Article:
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Schools Can Choose Own Extra-Curricular Spaces

5 March 2004

Schools can choose their own extra-curricular spaces

Green MP Metiria Turei says schools should be able to use their funds to meet the extra-curricular needs of students, whether those needs are for religious facilities or sporting resources.

Ms Turei is supporting Hagley Community College in their argument with Trevor Mallard over the school's Muslim prayer room.

"There's really no difference between providing a mosque and, say, a cricket pavilion," said Ms Turei, the Green Party Spokesperson on Education, Ethnic Affairs and Immigration.

"Not everyone plays cricket, not everyone is Muslim - but both are extra-curricular needs that can be met by schools so students can develop as rounded and un-alienated individuals.

"Spaces can be provided for all the social, sporting, cultural and religious needs of students.

"Each school will determine the best use of their resources with their community. For some that means building marae, for others sporting facilities and for others Pacifica rooms. Hagley Community College is meeting the needs of a significant section of its school community. That exactly what it should be doing.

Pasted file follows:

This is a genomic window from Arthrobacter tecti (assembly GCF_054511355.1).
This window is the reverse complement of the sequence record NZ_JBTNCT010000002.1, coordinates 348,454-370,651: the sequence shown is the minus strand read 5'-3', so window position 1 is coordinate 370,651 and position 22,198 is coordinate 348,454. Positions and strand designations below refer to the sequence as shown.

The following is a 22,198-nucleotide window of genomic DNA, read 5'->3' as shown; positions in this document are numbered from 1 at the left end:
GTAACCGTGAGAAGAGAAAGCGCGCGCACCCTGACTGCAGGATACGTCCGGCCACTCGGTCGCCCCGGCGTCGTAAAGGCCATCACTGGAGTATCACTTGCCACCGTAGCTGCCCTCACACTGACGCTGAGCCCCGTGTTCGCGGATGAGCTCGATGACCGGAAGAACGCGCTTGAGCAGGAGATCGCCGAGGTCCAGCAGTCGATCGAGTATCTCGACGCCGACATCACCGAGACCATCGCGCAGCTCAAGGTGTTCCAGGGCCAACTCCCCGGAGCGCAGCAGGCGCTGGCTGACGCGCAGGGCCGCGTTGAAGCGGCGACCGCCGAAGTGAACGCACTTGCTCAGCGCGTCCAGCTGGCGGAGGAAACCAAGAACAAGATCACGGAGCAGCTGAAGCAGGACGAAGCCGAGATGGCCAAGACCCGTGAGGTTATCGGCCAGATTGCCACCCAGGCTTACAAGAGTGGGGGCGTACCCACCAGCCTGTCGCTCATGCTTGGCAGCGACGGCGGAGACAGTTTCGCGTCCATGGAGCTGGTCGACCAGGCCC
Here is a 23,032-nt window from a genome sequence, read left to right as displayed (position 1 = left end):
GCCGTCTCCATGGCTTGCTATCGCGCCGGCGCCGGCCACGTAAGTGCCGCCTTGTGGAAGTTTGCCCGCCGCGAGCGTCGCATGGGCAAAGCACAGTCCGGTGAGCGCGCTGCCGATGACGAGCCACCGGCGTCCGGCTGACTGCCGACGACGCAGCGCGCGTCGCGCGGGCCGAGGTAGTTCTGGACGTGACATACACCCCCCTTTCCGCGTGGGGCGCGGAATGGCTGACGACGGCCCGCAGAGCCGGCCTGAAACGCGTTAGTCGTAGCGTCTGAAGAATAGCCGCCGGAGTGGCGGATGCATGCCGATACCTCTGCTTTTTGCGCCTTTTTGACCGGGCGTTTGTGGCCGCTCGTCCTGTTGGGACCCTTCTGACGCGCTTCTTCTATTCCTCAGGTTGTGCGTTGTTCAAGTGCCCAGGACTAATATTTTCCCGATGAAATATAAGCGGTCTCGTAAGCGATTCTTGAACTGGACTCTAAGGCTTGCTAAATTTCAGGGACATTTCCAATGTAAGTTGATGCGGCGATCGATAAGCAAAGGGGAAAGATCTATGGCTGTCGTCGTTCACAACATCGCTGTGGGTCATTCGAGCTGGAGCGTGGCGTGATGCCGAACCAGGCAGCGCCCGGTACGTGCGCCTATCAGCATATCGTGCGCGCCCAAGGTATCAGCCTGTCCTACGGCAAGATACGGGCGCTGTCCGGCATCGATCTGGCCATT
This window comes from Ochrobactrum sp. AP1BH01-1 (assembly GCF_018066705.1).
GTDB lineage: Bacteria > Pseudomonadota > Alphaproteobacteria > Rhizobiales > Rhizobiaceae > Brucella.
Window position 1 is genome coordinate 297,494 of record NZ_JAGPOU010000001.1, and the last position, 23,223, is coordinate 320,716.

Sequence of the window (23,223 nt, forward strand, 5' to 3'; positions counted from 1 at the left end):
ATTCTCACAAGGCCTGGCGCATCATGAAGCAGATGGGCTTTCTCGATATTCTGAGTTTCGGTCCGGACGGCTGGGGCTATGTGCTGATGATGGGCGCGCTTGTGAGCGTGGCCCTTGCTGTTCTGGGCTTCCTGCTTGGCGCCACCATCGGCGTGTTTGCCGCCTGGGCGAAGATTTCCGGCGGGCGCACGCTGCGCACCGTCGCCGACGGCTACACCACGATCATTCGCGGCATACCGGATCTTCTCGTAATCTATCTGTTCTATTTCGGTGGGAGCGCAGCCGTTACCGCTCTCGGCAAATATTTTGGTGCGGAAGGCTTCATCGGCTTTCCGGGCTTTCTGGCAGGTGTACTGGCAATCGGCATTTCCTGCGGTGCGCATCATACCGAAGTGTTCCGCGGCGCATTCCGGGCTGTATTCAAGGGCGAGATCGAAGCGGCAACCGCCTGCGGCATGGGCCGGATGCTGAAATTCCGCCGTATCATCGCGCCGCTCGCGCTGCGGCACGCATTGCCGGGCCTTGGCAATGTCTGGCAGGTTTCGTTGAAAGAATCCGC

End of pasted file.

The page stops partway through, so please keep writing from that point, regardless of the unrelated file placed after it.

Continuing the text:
"The Minister's suggestion that government education funding should go solely towards the curriculum flies in the face of reality," said Ms Turei.

"Is Trevor Mallard going to encourage schools to ditch their debating clubs or girl-friendly spaces because its not strictly 'educational'?"

Ms Turei insists that the provision of a prayer room does not disturb the principle of secular education because students are not being given religious instruction. A room for people to practice their religion is not the provision of religious education, which is not appropriate in state schools.

"Hagley Community College is meeting the needs of their students and has been asked to take on refugee students precisely because they are well equipped to do so. An inclusive, holistic approach to school life aids overseas students with their harmonious integration into New Zealand society.

"To ask our new citizens, many of whom are disorientated on their initial arrival, to immediately and completely abandon their cultural practices and identity is unreasonable, unrealistic and at odds with providing a proper welcome to our nation."


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